Where Lifton and Mitchell quote a sentence fragment from a memo, Alperovitz quotes several paragraphs and then the reply to it. If Bess had cabled Harry to pick up a loaf of bread on the way home from Potsdam, Alperovitz's readers would be able to factor that in. I don't mean to knock such thoroughness, just label it. The years Alperovitz spent compiling these details were important. His book is surprisingly well-written and easy to read given what it is--but what it is means that he often has to slow down to the plodding pace of the people he's tracking.
Both books make an important point about the asserted life-saving benefits of the bomb. Truman--who was determined to get "unconditional surrender" from Japan as he had from Germany--rejected advice to offer to let Japan keep its emperor. That seems to have been the sticking point that blocked Japanese leaders who wanted to lay down arms earlier.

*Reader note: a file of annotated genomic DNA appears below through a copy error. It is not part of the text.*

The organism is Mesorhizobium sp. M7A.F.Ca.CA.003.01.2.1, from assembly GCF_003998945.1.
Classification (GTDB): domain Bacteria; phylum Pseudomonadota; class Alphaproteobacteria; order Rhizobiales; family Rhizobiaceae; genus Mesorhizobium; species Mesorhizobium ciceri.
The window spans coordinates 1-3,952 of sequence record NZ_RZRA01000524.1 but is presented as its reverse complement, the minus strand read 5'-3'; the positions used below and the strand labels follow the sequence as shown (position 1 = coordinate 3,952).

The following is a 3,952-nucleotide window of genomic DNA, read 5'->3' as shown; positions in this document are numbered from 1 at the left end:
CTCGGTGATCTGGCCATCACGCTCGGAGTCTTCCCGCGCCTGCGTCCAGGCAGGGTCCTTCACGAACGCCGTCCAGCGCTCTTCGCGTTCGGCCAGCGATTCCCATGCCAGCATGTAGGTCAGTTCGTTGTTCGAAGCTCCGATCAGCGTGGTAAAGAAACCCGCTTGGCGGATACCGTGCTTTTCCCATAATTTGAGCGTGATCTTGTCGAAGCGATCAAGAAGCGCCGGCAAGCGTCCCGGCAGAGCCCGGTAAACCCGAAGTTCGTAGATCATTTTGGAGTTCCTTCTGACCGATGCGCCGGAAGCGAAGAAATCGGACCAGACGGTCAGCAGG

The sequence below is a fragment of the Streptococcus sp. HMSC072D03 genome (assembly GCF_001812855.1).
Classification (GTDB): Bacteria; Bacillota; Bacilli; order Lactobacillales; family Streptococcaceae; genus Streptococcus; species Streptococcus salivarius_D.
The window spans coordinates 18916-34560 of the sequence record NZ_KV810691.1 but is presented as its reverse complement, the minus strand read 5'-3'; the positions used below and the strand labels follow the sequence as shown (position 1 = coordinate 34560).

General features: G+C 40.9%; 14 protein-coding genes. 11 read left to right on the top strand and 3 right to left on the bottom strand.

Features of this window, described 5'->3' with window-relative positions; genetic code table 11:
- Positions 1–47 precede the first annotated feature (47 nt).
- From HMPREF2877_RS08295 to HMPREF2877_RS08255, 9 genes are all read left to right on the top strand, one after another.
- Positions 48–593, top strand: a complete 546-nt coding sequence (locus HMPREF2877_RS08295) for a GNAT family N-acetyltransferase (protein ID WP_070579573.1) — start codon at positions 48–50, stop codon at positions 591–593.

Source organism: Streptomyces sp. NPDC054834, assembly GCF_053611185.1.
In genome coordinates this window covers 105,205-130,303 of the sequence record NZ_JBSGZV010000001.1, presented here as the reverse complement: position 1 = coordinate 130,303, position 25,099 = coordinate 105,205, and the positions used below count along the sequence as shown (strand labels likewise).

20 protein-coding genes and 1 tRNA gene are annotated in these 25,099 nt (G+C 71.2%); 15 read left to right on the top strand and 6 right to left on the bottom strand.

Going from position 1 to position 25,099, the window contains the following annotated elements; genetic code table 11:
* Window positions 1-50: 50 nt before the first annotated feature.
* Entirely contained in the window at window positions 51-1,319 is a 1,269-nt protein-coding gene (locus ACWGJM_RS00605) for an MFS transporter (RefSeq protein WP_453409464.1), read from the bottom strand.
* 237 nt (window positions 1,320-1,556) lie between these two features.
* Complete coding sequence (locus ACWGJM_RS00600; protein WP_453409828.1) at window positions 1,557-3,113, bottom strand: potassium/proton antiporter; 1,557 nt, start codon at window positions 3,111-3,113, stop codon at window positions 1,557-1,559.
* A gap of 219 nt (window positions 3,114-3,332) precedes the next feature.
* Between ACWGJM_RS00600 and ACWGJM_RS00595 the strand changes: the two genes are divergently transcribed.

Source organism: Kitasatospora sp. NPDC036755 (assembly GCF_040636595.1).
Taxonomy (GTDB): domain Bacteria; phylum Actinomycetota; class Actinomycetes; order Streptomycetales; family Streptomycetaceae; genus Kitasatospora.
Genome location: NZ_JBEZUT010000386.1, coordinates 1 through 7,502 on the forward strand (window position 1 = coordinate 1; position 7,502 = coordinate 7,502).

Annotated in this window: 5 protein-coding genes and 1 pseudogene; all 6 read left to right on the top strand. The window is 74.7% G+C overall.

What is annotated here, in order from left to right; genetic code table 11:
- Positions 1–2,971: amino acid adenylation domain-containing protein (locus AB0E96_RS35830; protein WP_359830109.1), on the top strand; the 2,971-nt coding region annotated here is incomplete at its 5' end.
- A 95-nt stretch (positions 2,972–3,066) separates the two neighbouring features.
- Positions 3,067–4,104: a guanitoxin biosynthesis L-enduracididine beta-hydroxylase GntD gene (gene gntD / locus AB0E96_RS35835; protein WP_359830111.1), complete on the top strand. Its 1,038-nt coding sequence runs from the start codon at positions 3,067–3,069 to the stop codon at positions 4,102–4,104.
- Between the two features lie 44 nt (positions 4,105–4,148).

Yet Truman agreed to that very condition when Japan surrendered the day after the Nagasaki attack. Alperovitz calculates that 10,000 U.S. soldiers died in the Pacific in the three months Truman took to change his mind about the emperor.
Like the Lifton/Mitchell book, the Alperovitz book belongs on every library shelf, if only to be dropped on the foot of anyone who accuses Lifton and Mitchell of occasional flights of fancy or omitting some context. Between them, they pull back the veil from a 50-year black hole of history.